This week is a particularly special week for me. It is Down’s Syndrome Awareness week. A week to celebrate diversity, personal achievement, and inclusion amongst other things. And to wear #lotsofsocks because #inclusionmatters. I mean, it’s only an extra chromosome…
Almost 12 years ago Down’s syndrome came sharply into focus for me when my beautiful daughter, Amy, was born. Amy has Down’s and had some of the physical challenges that accompany children with Down’s. She was born with a large hole in the heart that required surgery at 3 weeks and again at 13 months. I can’t lie, as it was a horrible time. Signing a consent form for open heart surgery on your own child is not easy. The staff at Birmingham Children’s Hospital are all heroes in my eyes, and without them and the wonderful NHS system we often take for granted then my daughter wouldn’t be here today. I cannot begin to fathom what impact that would have on me.
Nowadays, Amy is a healthy(ish) child – she takes after her dad and has a healthy appetite, but fortunately a healthier diet 😊. She looks different, and has alopecia which means she hasn’t had any hair for 5 years. She loves music, is off to see Little Mix in concert this summer, and likes to put on as much make-up and perfume as she can get away with. She is a doting sister to 2 younger brothers, and becomes increasingly independent with each passing month. The first thing she will do each morning is to come and see my wife and I and say “good morning” and give us a hug and kiss. This probably isn’t normal for an 11-year old, but then again, what is normal these days? I don’t mind as I am incredibly proud to have a child who is loving, caring and interested in what other people are doing.
My wife and I have enjoyed the continued support of family, friends and an education system that consider Amy as an equal, whilst providing additional support for her needs. We have never had any issues with Amy being treated as a lesser citizen (at least not in the UK), although I do believe that as a society we are more tolerant and understanding than in previous generations. I can’t recall any children with disabilities and/ or learning difficulties at my schools when growing up in the 80s and 90s, but Amy has been accepted wherever she has been.
But why am I blogging about this, and using the company website to do this? Well, as a diverse company we celebrate people that are different. We are a family and there are others within Team Tisski who have children, siblings, relatives that face different challenges. We empathise and support each other with this. We also do our utmost to support worthy causes, and as I have blogged about previously, we donate £1,000 to a different charity each month. And we also offer our professional services wherever we can, and it feels timely in Down Syndrome Awareness Week to celebrate the work we have been doing with the Cheshire Down Syndrome Support Group (CDSSG).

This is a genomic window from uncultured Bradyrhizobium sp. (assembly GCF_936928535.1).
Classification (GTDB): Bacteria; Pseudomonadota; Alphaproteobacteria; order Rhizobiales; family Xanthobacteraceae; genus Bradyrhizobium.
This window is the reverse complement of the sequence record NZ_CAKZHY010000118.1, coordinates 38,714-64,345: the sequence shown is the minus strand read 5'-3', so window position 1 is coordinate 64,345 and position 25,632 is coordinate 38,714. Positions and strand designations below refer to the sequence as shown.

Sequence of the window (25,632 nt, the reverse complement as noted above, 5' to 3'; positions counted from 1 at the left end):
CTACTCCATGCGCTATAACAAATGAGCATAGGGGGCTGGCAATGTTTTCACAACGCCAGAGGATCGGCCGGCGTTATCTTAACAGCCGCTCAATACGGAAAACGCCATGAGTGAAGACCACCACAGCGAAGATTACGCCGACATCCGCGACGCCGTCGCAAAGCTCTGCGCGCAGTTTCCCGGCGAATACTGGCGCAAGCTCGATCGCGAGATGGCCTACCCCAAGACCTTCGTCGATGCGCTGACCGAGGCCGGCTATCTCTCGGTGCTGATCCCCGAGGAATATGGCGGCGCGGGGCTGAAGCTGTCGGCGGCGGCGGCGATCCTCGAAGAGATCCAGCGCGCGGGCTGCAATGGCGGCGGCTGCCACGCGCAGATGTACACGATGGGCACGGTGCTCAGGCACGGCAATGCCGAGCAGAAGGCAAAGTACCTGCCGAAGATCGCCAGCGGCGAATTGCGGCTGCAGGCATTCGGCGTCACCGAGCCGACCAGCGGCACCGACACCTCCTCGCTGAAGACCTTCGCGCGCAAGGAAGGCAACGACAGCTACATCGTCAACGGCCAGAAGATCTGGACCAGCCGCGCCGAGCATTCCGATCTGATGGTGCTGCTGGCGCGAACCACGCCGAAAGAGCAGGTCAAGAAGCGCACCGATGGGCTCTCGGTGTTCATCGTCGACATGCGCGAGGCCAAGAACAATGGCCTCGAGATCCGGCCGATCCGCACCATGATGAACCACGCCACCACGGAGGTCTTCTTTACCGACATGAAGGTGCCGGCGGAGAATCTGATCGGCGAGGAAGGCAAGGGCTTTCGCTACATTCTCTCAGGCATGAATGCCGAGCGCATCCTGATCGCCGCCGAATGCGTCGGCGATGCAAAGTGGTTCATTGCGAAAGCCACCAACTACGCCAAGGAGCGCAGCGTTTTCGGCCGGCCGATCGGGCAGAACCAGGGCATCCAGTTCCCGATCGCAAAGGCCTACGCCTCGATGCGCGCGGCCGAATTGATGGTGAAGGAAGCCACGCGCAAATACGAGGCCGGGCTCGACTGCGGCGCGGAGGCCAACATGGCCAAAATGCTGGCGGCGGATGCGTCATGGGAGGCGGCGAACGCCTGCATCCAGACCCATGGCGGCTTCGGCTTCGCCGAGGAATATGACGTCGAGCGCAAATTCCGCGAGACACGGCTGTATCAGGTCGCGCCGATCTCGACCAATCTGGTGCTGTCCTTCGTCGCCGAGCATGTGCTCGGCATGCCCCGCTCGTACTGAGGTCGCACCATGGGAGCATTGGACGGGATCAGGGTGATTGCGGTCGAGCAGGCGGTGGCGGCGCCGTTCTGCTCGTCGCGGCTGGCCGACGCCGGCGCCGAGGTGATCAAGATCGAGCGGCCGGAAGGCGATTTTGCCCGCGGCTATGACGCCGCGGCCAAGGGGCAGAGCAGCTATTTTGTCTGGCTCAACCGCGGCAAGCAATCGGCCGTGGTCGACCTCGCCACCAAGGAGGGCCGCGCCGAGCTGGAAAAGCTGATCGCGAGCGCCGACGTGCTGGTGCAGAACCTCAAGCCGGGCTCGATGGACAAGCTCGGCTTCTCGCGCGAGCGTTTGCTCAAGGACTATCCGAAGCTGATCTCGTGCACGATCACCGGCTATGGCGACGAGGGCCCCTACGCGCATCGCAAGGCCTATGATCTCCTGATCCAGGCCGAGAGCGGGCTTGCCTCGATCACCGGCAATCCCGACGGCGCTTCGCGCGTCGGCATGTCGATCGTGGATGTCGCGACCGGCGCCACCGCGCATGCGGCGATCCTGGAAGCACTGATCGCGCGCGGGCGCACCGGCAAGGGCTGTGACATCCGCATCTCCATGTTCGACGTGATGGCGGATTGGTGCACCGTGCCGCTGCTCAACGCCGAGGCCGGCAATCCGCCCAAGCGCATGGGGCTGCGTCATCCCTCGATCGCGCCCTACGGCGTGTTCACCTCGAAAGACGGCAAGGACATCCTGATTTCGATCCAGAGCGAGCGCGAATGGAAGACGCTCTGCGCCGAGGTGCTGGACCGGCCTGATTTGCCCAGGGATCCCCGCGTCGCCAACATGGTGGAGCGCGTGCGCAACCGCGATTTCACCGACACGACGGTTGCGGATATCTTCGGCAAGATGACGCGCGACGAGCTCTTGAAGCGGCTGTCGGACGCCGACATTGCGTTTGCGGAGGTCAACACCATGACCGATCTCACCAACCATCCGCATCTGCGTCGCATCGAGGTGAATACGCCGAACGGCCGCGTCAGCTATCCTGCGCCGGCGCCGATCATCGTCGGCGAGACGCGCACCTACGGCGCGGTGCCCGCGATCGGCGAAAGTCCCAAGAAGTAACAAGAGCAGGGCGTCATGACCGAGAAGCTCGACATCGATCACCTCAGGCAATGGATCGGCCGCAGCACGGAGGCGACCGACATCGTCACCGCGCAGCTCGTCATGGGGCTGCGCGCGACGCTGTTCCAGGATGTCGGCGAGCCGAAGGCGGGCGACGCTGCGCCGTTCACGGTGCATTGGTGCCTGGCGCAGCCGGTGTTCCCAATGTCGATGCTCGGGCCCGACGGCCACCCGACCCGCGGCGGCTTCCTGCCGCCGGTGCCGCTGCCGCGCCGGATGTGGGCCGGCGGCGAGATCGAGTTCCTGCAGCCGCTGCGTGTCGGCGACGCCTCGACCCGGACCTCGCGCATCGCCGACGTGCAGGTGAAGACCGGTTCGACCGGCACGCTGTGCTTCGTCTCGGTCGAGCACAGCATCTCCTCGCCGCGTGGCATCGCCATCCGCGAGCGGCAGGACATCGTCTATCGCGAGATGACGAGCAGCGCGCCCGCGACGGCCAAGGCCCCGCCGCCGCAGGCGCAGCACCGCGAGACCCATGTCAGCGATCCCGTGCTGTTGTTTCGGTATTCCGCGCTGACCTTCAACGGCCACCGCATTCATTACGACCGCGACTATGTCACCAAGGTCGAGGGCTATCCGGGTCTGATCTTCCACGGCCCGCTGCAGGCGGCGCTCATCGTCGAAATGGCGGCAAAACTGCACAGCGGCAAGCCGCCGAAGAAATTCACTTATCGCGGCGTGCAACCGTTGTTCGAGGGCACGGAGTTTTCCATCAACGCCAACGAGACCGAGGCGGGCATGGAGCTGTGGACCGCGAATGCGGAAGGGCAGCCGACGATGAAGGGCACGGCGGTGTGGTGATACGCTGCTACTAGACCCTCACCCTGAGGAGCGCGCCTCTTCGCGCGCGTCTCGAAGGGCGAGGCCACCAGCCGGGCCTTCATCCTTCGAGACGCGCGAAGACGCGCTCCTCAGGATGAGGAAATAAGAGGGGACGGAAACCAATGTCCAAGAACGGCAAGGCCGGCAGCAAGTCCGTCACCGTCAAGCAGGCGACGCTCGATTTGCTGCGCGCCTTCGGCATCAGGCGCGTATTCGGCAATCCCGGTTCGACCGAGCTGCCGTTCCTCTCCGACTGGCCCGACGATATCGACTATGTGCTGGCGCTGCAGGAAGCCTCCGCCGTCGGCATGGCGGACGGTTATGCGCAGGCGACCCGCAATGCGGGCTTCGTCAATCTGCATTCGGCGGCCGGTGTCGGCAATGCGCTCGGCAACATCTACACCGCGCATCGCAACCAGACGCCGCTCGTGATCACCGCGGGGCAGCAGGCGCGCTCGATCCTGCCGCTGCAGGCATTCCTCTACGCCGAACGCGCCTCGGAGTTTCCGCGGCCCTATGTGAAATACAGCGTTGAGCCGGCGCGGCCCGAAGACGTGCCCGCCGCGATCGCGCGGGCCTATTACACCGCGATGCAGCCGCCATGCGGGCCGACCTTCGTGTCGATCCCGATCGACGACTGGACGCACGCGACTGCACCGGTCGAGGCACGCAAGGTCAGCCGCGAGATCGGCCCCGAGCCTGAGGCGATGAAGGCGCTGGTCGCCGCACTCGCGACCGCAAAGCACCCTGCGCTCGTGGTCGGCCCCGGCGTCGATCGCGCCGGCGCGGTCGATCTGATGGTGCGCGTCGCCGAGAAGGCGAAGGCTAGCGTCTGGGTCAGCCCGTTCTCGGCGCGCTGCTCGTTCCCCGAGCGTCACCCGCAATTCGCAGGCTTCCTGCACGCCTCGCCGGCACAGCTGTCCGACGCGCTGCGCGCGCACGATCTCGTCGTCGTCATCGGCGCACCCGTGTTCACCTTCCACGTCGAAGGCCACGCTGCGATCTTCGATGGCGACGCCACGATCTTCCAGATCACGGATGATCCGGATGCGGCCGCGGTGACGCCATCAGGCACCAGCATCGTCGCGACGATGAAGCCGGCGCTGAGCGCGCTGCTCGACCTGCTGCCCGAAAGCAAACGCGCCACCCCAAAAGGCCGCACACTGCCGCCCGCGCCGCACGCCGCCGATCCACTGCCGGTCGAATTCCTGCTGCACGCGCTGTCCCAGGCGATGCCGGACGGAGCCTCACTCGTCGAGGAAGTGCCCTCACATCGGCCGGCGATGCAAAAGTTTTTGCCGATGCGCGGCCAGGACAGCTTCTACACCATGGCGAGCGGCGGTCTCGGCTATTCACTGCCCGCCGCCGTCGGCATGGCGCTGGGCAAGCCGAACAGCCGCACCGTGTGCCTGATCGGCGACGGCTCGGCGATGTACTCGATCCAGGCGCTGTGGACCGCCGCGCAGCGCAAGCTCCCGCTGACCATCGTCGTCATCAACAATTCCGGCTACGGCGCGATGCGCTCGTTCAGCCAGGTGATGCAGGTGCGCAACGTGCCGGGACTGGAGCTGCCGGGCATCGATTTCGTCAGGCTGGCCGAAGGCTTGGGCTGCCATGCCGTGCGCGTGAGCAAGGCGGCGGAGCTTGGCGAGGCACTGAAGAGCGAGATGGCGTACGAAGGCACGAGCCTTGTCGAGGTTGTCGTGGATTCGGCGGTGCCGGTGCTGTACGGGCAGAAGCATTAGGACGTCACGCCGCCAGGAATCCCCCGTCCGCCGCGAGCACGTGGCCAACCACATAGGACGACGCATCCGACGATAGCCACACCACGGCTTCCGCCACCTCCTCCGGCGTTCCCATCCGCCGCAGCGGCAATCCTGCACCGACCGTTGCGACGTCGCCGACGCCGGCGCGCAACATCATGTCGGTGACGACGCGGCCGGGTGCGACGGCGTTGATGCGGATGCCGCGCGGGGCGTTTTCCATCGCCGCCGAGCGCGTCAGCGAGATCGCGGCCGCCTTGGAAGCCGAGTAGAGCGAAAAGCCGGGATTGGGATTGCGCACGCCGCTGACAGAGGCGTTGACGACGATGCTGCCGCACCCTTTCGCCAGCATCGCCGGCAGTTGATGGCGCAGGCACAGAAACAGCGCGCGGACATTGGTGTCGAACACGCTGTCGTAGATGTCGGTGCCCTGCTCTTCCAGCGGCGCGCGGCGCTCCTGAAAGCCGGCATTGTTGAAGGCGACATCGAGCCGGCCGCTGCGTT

I know first-hand how important these volunteer-led groups can be. They provide opportunities for people facing similar situations to talk openly in context and to share experiences. They are groups that help parents and relatives to cope, professionals to learn, and members to thrive. Which is why it puts a smile on my face and a warmth in my heart when I can work with charities as part of my role. And I think it is reciprocated. But, let me use the words of Julie Duff, CEO of CDSSG…
“At CDSSG we are very fortunate that we have businesses such as Tiskki supporting us in our work to help people with Down’s syndrome and their families in Cheshire. We currently support over a hundred individuals and we have the potential to help even more which is why we appreciate Tiskki’s involvement in the charity. The idea behind the #LotsOfSocks campaign is to raise awareness of Down’s syndrome by drawing attention to the cause to get people talking. Roberts bakery have once again baked gingerbread socks to be sold by schools and businesses in the local community to help us raise funds.”
“The desire to unlock the amazing potential of children with Down’s syndrome underpins all our work so we’ll be running the campaign alongside the message #Ihavepotential featuring images of the children we support thriving in a variety of settings. We have lots of events planned and are even getting our supporter’s pets involved in this year’s campaign by hosting a charity dog walk on 21st March at Marbury Park in Northwich – all are welcome.”
We have configured Dynamics 365 CRM for CDSSG. They do a wonderful job for their members, and we can provide technology that makes it easier for unpaid volunteers to do what they need to. How could we not get involved?
And I hope you can get involved too. You might have a relative with Down’s, or know somebody that does. Wear lots of socks, get involved in your local Down’s group, donate to the Down’s Syndrome Association, or just appreciate that somebody with Down’s is a unique personality, with their own strengths and weaknesses, likes and dislikes, much like you and I. But they are more likely to tell them they love you, or give you a cuddle. Or in Amy’s case, try and kiss her brothers when she has a face full of lipstick. I wouldn’t change her for the world.